That was my first encounter with the sub-species, US Government Man; and at once I got the impression they had never before been visited by a real, live person from outside; that is, a civilian whom they spent their days regulating. But they were polite enough. None of them knew the answer – they kept passing me from Charlie to Don to Jack and on and on; it fast became clear that the whole acre was dedicated only to the cause of limiting unemployment. But I pressed on, looking for obstacles before investing any money.
I found one. Lurking in the depths of British government regulations, there was a clause to say that cars sold over there shall have glass (windows, headlights, sidelights, brake lights...) that conforms to a list of British Standards. Over here, there is a corresponding list of American Standards. Guess which are the standards to which American car makers conform? You got it. Neither standard is necessarily superior to the other, but they are different. And the cost of replacing all that glass would just nicely eliminate my anticipated multi-hundred-dollar profit. This was Detroit's way of making sure that any international trading in their cars was going to be run only by them, not by free-trading entrepreneurs. Another bright idea bit the dust, and the losers were (a) US auto workers who would have sold a few more cars and (b) UK buyers whose first choice of car was to be denied. And your humble servant, of course.
So laws to “protect” domestic workers simply don't; they are a total fraud. To the extent that they do enable them to collect higher wages and benefits than the worldwide labor market would pay them absent those laws, the less competitive become the products they make, up to the point when there is an almighty collapse. Instead of a natural, gradual process of limiting excess wages over many years (to which any employee could adjust by seeking alternative work, locally or elsewhere), they all get laid off at once, with a massive thump. To the extent that these laws were written in response to union pressure, a big slice of the blame belongs to the unions. They, too, are a massive fraud; they do indeed raise wages above free market rates for their members, but only at the expense of non-members. Eventually, as in the Midwest since 2008, the crash arrives.
So much for free trade and labor. There's another vast implication of the subject with regard to other resources and production facilities. A common symptom is the widespread but undeserved respect accorded to national self-sufficiency.
It's taken as an article of faith never to be questioned, for example, that America should have or pursue energy independence, so “we no longer depend on Arab oil.” The argument might be applied instead – or as well – to food, or gold, or uranium, or rare earth minerals, etc. Politicians insist that the country must have within its borders (subject to their direct control) all resources that are vital, and theories about freedom of trade come second to all that. Like Joe, they don't understand economics and wouldn't care even if they did. There's a vast amount of straight-faced nonsense spoken before cameras in D.C., but seldom more rubbish than twaddle of that variety.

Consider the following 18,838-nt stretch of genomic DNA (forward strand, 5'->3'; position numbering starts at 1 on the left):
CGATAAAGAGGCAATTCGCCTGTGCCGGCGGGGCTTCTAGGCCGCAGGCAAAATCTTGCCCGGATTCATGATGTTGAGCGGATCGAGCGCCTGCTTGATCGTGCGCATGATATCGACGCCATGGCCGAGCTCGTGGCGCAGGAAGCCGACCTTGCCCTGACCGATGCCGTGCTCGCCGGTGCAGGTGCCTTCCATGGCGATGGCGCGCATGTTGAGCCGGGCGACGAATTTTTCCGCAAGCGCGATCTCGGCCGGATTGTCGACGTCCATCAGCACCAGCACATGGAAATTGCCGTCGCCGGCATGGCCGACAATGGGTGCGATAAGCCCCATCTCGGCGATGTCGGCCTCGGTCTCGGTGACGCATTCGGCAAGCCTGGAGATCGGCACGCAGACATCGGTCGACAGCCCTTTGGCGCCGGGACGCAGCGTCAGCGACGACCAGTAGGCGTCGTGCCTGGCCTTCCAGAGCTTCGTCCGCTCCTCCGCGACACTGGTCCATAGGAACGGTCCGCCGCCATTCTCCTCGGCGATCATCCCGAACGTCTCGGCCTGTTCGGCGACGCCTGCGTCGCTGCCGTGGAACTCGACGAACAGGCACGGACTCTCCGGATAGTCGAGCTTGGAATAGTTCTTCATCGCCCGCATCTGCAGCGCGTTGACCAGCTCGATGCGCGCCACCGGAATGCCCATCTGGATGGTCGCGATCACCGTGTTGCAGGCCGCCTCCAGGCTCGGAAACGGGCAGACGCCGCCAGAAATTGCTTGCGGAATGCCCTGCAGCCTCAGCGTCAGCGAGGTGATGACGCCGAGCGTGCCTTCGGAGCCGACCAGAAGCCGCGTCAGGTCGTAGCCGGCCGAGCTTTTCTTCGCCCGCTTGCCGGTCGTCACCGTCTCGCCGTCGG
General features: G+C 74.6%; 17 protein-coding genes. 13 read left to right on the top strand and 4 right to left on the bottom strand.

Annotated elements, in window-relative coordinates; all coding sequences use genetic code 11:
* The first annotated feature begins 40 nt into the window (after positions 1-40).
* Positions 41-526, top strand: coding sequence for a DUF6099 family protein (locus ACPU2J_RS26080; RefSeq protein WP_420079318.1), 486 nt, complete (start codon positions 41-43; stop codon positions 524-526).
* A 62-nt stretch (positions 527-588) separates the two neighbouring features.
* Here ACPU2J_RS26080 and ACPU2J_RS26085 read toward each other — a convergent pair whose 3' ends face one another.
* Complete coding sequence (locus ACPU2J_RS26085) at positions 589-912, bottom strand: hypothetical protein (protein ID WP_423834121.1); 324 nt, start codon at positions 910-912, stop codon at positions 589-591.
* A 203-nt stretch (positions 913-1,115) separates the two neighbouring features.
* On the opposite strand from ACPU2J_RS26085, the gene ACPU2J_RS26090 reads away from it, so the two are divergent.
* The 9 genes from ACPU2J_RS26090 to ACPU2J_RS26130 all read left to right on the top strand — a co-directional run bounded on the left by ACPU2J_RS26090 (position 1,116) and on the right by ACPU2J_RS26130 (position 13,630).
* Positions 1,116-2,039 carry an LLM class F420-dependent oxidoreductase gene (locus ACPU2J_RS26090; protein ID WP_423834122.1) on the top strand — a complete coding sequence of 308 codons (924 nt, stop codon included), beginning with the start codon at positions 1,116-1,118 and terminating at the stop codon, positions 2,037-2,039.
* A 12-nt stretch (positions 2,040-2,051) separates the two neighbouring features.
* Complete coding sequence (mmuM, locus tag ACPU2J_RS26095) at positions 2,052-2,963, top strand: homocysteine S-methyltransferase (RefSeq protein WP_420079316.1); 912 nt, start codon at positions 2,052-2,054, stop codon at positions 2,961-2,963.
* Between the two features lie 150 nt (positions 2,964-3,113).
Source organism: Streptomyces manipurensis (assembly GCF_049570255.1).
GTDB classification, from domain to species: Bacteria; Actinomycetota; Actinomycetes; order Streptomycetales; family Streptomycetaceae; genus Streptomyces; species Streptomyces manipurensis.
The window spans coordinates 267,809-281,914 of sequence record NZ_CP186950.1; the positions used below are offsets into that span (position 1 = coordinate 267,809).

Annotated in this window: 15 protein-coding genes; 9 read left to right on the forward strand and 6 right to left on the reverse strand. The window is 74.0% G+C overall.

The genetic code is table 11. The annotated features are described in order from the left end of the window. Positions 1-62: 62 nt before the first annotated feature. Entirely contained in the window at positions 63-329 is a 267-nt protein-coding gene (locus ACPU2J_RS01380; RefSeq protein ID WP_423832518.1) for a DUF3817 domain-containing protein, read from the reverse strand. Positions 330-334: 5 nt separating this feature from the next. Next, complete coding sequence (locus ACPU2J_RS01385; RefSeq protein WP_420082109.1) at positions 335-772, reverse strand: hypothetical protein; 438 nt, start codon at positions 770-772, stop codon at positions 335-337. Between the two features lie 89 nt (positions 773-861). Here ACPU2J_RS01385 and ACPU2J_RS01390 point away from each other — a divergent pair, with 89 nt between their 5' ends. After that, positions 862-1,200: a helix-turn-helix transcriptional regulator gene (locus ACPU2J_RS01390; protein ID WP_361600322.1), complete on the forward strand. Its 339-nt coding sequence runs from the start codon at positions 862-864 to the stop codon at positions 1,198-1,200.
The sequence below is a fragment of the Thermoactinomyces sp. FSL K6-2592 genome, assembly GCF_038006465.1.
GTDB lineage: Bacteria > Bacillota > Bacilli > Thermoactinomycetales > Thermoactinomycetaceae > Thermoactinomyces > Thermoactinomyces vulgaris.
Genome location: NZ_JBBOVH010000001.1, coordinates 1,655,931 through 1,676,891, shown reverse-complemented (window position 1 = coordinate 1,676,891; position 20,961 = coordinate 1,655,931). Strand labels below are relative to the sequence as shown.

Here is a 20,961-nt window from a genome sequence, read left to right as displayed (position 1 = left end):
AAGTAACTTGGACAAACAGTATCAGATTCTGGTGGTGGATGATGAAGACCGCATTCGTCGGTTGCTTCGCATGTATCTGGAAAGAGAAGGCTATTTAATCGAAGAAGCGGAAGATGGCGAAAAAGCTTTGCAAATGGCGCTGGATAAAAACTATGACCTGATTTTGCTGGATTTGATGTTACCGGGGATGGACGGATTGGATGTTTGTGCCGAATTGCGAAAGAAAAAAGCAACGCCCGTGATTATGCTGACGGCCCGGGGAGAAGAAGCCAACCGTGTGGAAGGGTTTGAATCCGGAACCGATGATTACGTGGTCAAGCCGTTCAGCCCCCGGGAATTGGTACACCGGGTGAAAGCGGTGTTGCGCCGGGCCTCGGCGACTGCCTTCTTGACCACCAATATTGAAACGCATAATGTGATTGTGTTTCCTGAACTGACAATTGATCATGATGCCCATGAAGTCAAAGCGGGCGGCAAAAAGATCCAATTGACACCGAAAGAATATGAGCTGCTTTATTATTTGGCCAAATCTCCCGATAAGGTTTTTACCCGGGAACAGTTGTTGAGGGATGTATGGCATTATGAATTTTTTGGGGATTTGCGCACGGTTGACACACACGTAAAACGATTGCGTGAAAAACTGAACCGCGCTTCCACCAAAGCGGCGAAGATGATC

Let's start by acknowledging that in a war context, where trade is forbidden or impossible, it matters a lot to have domestic control of vital industries like fuel, iron, and food. The reason the Japanese government struck at Pearl Harbor was to prevent the US Navy embargoing its vital imports of oil from Indonesia, to fuel its Asiatic war; Japan is not oil-independent. After sea routes were controlled, Germany could import no rubber or oil from the same area, so had to synthesize oil and rubber for tires from coal. Necessity spawned remarkable inventions, but the delay and effort greatly increased the cost of continuing to fight – just as the US intended. Starve an enemy of a vital resource, you may get him over a barrel.
In all circumstances other than war, however, the converse is true. It makes perfect sense for Germans (today) to import fuel from Russia, often in the form of piped natural gas; the latter has plenty for sale, the former has a powerful economic appetite for the product. Notice that each society is doing what it does best in the trade; Germans have very limited domestic fuel sources (coal excepted) but a highly advanced manufacturing industry. Russia is short on the latter, long on the former. So both win. In free trades, both parties always win.
Just the same applies to supplies of that even more critical resource: food. If the population per unit of land is high, the country cannot feed itself, that's obvious. So look at this table of population densities; I notice Monaco is near the top. There are 17,676 Monégasques per square kilometer. But I've been there, and promise that I saw nary a single starving child. Also near the top are Hong Kong and Singapore, yet both are known for the quality of their restaurants, not for the length of their food lines. How come? Free trade. They produce and sell what they are good at producing, and use the proceeds to buy what they cannot produce. How absurd it would be to turn the Monaco palace yard, with its fabulous views of the Côte d'Azur and of the yachts of the rich and famous, into a potato patch.
Except in time of war, “national self sufficiency” is a false purpose; it fritters resources into tasks that are better done elsewhere, so adding needless expense. Free trade--no tariffs, no prohibitions, no discouragements like a mandatory “IMPORTED” warning label – provides all items in demand by anyone, at the only known fair price (that at which both parties are equally satisfied).
That being so, the more free trade is at work, and the more heavily each country comes to depend upon it, the more incentive their governments have not to engage in war. Freedom of trade is therefore a valuable protector of peace, until that happy day when all governments have vanished from the face of the Earth and all humans prosper in a gigantic free market.